“Egg Full of Words”: Language & Power in Atwood’s Oryx and Crake

Barbara Leigh Byrd


Margaret Atwood’s speculative fiction novel Oryx and Crake, published in 2003, examines complex issues of environmentalism, genetic engineering, social inequality, gender and violence through a near-future, post-apocalyptic narrative. Oryx and Crake is often read through the lens of these themes, but a more nuanced reading considers the role of language and communication in the novel. Specifically, the novel addresses both the power and impotence of words in their capacity to enlighten as well as to deceive. Although the novel is a work of speculative fiction, the world Atwood creates is firmly grounded in many cultural and scientific developments found in current society. Against this dystopic backdrop, Atwood presents a culture in which science is unfettered and the arts and humanities are ignored. By critiquing elements of modern life, Oryx and Crake can be regarded as a cautionary tale against a possible bleak future. Through alternating flashbacks between the past and the post-apocalyptic world, the novel follows the story of Jimmy, also called Snowman, as he tries to survive and protect a genetically engineered race of humans called Crakers. Before the apocalyptic events portrayed, Snowman is a wordsmith, charged with finding ways to communicate in order to sell products, but later uses this same skill in order to maintain order and sanity. Atwood portrays a world in which language is twisted to suit the interests of those in power as well as the dissolution of language in the absence of others to communicate with. Despite these binary aspects, she emphasizes the importance of language and communication as an intrinsic part of the human experience and a means to avoid the dystopic future represented in the novel. This work suggests that the trivialization of words precedes the insignificance of humanity.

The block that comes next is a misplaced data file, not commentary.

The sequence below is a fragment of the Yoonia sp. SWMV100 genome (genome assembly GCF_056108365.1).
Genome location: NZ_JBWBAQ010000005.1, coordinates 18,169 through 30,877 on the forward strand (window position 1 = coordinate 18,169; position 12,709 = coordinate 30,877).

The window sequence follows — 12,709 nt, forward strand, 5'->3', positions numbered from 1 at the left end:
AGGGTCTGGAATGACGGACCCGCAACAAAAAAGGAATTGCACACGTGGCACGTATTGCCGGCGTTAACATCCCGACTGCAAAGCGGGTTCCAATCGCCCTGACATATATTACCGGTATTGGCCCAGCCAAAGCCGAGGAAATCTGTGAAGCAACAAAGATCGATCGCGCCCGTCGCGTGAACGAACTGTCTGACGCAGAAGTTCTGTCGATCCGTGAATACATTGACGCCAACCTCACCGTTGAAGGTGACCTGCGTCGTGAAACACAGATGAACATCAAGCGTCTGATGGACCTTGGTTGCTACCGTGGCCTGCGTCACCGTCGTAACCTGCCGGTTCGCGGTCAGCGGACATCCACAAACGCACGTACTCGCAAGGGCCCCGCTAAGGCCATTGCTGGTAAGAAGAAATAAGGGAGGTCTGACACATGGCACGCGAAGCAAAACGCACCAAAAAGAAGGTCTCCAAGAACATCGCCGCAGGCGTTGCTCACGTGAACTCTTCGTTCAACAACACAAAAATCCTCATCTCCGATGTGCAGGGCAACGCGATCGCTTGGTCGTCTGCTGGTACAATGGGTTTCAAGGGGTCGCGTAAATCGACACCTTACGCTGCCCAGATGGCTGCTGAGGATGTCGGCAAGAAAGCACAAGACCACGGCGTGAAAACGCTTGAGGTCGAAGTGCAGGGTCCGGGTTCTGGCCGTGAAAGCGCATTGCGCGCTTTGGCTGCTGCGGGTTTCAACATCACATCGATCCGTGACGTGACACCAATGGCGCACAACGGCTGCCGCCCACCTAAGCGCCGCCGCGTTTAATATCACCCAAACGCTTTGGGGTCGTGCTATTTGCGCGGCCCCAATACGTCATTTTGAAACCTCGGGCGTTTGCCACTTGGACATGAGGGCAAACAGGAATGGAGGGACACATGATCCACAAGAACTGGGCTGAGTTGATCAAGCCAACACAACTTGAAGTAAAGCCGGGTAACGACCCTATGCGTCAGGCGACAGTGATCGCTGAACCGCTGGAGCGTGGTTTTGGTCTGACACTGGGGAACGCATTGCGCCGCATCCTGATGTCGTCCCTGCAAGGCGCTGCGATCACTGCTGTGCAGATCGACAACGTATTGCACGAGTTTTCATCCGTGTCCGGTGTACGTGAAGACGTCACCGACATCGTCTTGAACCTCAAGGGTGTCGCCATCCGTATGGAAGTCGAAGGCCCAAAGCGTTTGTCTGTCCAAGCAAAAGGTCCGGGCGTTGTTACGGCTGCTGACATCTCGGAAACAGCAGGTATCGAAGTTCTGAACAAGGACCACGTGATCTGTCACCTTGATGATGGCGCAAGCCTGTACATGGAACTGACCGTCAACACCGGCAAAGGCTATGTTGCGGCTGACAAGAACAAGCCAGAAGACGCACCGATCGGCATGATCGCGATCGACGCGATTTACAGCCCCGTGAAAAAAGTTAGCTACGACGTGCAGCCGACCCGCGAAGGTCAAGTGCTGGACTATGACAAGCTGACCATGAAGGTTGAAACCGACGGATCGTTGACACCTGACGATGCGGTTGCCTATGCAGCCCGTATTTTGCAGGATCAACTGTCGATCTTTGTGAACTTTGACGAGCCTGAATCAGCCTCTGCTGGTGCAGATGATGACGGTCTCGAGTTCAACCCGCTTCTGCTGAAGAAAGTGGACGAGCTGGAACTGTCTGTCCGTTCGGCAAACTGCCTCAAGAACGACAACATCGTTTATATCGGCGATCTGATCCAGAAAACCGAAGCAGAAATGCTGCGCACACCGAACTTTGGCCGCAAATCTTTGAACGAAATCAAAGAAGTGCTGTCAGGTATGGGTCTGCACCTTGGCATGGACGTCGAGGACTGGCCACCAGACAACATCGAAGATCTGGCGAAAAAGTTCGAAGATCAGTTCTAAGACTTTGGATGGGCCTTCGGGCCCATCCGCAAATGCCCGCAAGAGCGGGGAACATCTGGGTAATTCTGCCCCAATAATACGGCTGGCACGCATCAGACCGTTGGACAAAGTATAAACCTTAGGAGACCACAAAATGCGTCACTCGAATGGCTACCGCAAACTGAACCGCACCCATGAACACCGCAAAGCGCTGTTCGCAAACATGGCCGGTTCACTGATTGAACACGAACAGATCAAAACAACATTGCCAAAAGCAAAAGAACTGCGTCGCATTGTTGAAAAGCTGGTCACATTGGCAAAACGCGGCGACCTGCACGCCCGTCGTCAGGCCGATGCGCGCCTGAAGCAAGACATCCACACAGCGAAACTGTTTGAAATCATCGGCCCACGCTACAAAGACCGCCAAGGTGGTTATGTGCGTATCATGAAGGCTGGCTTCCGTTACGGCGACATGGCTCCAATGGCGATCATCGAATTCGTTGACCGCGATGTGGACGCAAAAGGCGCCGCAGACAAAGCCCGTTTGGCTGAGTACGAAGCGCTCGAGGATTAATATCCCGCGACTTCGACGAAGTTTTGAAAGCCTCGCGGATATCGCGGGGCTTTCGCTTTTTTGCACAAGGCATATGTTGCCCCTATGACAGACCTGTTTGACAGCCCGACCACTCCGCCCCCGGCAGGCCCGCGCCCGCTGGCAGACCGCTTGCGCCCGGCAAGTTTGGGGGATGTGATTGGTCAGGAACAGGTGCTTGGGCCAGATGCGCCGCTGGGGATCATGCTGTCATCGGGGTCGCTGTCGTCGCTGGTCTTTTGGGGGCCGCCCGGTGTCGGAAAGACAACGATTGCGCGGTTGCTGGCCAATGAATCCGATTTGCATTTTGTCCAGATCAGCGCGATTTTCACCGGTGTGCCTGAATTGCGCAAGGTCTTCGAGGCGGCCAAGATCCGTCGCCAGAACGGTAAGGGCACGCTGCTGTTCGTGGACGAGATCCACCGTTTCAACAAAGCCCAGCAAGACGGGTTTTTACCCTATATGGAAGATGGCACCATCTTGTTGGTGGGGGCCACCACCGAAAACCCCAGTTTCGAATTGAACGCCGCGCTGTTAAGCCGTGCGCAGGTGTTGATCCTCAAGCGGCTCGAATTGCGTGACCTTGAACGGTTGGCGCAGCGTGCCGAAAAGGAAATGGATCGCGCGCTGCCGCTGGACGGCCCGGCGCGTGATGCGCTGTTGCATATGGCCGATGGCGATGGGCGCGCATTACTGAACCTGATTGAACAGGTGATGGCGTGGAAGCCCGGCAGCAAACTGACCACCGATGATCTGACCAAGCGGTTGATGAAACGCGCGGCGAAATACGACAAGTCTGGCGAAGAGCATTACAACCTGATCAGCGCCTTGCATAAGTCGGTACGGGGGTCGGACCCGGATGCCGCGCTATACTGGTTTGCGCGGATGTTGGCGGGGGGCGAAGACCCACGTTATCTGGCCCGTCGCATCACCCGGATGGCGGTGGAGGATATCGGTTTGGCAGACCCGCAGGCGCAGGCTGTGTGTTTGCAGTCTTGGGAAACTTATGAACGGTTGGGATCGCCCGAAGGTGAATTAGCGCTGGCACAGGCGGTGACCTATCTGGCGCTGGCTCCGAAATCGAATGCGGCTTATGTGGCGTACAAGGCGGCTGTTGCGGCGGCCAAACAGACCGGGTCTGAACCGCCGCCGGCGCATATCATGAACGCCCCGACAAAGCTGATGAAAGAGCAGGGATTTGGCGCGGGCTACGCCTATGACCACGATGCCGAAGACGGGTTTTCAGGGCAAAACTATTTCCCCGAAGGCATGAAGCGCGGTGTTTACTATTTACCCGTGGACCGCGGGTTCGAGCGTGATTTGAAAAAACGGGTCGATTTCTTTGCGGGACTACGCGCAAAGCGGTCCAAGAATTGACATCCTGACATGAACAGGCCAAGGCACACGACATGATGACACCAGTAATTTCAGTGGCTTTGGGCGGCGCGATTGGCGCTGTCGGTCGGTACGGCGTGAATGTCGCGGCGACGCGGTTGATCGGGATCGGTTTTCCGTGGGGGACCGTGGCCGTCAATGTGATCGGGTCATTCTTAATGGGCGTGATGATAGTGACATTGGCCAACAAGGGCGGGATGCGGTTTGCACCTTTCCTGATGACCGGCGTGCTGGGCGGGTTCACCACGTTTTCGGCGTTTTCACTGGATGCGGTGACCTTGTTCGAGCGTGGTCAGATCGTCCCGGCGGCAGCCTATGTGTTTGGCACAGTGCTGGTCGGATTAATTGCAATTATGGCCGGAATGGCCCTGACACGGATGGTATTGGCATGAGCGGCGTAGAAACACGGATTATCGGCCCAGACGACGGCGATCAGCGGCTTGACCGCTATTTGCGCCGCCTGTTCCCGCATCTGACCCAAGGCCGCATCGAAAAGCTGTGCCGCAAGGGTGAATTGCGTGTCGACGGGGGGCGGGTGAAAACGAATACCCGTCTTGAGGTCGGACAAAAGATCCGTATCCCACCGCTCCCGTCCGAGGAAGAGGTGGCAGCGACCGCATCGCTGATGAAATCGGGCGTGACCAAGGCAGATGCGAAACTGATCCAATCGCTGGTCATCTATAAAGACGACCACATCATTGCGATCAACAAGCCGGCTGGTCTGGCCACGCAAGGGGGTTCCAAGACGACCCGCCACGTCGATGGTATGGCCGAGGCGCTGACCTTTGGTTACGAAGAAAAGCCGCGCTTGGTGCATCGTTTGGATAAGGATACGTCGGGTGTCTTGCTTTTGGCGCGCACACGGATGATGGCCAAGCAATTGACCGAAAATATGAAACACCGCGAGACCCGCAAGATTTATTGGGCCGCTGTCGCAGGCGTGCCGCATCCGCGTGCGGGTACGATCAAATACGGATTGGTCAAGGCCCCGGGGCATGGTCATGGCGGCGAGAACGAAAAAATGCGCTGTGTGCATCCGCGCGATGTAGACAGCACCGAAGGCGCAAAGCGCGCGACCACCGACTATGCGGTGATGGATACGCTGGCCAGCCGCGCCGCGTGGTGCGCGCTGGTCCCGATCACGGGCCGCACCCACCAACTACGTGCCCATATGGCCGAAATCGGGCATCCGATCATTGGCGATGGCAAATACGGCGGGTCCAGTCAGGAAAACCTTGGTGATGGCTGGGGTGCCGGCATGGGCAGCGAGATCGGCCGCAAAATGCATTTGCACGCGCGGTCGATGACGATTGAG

Language, Power, Dystopia, Semiotics

Full Text: PDF


  • There are currently no refbacks.